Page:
CNCounty News

Moore County, N.C. stabilizes during widespread power loss

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Key Takeaways

Moore County, N.C. worked for five days to mitigate challenges posed by the Dec. 3 loss of power to half the county following vandalism damage to two substations.

The next day, the county declared a state of emergency, introduced a curfew and opened the county sports complex as an emergency shelter. Sheriff’s deputies directed cars and county personnel delivered water and food to affected residents while Duke Energy worked to replace equipment that provided power to almost 50,000 people.

The next day, Moore County Sheriff Ronnie Fields called the damage an “intentional, willful and malicious act” and said that the substations were targeted with firearms. Federal and state law enforcement have joined an investigation to determine the culprit and motive behind the damage to the substations. No fatalities had resulted from traffic issues caused by the outage, and deputies managed traffic control trying to keep order Two highways traverse the county and Fields said many of those drivers were likely unaware of the challenges they’d encounter when they reached Moore County.

“With the power outage, traffic lights and streetlights out … it was difficult to get through intersections and it was just a dangerous situation overall,” said Josh Creighton, Wake County’s emergency management director, who was on loan to Moore County during the outage.

“The curfew was a preventative measure to prevent any kind of looting or any activities like that from a law enforcement perspective and it seems to have worked quite well,” he said Tuesday.

The curfew lasted until Dec. 8.

More than 50 people took shelter at the Moore County Sports Complex, which was receiving aid from the Red Cross, and the county distributed water to homes with inoperable pumps. The county’s health department suspended the permits of all restaurants, tattoo artists and camps that are open and operating without a preapproved emergency plan.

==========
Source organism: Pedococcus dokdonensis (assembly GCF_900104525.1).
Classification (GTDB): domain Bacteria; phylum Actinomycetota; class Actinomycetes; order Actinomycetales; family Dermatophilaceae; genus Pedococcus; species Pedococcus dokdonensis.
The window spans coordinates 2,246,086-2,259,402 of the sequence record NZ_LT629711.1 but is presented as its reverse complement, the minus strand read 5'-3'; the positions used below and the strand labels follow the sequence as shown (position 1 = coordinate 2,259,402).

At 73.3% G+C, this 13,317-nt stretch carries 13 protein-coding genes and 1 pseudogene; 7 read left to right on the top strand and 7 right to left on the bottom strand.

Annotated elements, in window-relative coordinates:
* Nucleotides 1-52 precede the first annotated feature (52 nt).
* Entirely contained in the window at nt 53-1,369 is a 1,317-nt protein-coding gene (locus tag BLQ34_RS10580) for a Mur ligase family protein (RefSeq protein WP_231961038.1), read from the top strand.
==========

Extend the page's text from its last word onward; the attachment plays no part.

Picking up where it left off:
County administrative departments moved to the county’s agricultural center, which had power Dec. 5, before returning to their normal office space. The county’s transportation department limited its work to transporting patients to dialysis, chemotherapy and radiation therapy appointments or to the sports complex shelter.

The county public safety department worked to help residents prepare for the restoration of power, including unplugging appliances that may have been running when the power cut out and reinforcing the short shelf life of unrefrigerated foods and medicines.  

County Commission Chairman Nick Picerno and County Manager Wayne Vest met with residents who were still without power Dec. 6, both in and out of the shelter. 

“They are trying to reassess the needs of the public talking to people and finding out what needs may be out there that we haven’t been made aware of yet,” Creighton said.

Picerno and his colleagues on the Board of Commissioners were sworn in to their terms Dec. 5 in a county courthouse without power.

During a Dec. 4 press conference, then-Chairman Frank Quis urged residents to look out for one another throughout the outage.

“We can reach out, but we don’t reach out to everyone and its incumbent on our citizens to reach out and be the solution here,” he said.  “Our citizens are resourceful people. Reach out to your neighbors, to those who you know may have needs.”

Fields lamented that the outage was close on the heels of the economic damage caused by the COVID-19 pandemic when assessing the long-term damage.

“We’re just getting over COVID, now this,” he said. “How’s it going to hurt businesses and restaurants?” he mused.

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